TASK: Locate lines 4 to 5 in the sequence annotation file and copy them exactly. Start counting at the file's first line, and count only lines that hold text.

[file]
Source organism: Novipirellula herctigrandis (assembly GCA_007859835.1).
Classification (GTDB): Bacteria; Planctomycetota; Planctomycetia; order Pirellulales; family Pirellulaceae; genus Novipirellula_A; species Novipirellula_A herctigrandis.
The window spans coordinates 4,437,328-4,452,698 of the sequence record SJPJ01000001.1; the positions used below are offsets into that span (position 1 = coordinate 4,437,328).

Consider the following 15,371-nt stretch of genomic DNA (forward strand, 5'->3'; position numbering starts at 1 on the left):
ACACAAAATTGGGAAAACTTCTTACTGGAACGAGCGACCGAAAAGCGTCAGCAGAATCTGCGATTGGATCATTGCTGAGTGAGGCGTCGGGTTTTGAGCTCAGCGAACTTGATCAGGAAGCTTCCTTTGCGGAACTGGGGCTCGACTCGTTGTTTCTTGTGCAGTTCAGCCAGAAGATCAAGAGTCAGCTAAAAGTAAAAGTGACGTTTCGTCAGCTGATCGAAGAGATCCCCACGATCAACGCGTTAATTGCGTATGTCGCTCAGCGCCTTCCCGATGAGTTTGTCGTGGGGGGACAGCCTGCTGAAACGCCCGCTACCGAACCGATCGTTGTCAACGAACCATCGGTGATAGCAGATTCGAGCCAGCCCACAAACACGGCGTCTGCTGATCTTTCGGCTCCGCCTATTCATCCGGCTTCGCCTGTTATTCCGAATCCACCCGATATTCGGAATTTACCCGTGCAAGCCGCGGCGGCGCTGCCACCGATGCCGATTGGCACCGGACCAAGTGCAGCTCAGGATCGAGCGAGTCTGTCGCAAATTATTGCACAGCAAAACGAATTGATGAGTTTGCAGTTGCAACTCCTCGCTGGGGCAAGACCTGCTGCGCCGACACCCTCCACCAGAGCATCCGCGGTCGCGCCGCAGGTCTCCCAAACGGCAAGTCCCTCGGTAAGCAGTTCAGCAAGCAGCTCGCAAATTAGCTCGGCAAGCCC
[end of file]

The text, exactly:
Consider the following 15,371-nt stretch of genomic DNA (forward strand, 5'->3'; position numbering starts at 1 on the left):
ACACAAAATTGGGAAAACTTCTTACTGGAACGAGCGACCGAAAAGCGTCAGCAGAATCTGCGATTGGATCATTGCTGAGTGAGGCGTCGGGTTTTGAGCTCAGCGAACTTGATCAGGAAGCTTCCTTTGCGGAACTGGGGCTCGACTCGTTGTTTCTTGTGCAGTTCAGCCAGAAGATCAAGAGTCAGCTAAAAGTAAAAGTGACGTTTCGTCAGCTGATCGAAGAGATCCCCACGATCAACGCGTTAATTGCGTATGTCGCTCAGCGCCTTCCCGATGAGTTTGTCGTGGGGGGACAGCCTGCTGAAACGCCCGCTACCGAACCGATCGTTGTCAACGAACCATCGGTGATAGCAGATTCGAGCCAGCCCACAAACACGGCGTCTGCTGATCTTTCGGCTCCGCCTATTCATCCGGCTTCGCCTGTTATTCCGAATCCACCCGATATTCGGAATTTACCCGTGCAAGCCGCGGCGGCGCTGCCACCGATGCCGATTGGCACCGGACCAAGTGCAGCTCAGGATCGAGCGAGTCTGTCGCAAATTATTGCACAGCAAAACGAATTGATGAGTTTGCAGTTGCAACTCCTCGCTGGGGCAAGACCTGCTGCGCCGACACCCTCCACCAGAGCATCCGCGGTCGCGCCGCAGGTCTCCCAAACGGCAAGTCCCTCGGTAAGCAGTTCAGCAAGCAGCTCGCAAATTAGCTCGGCAAGCCC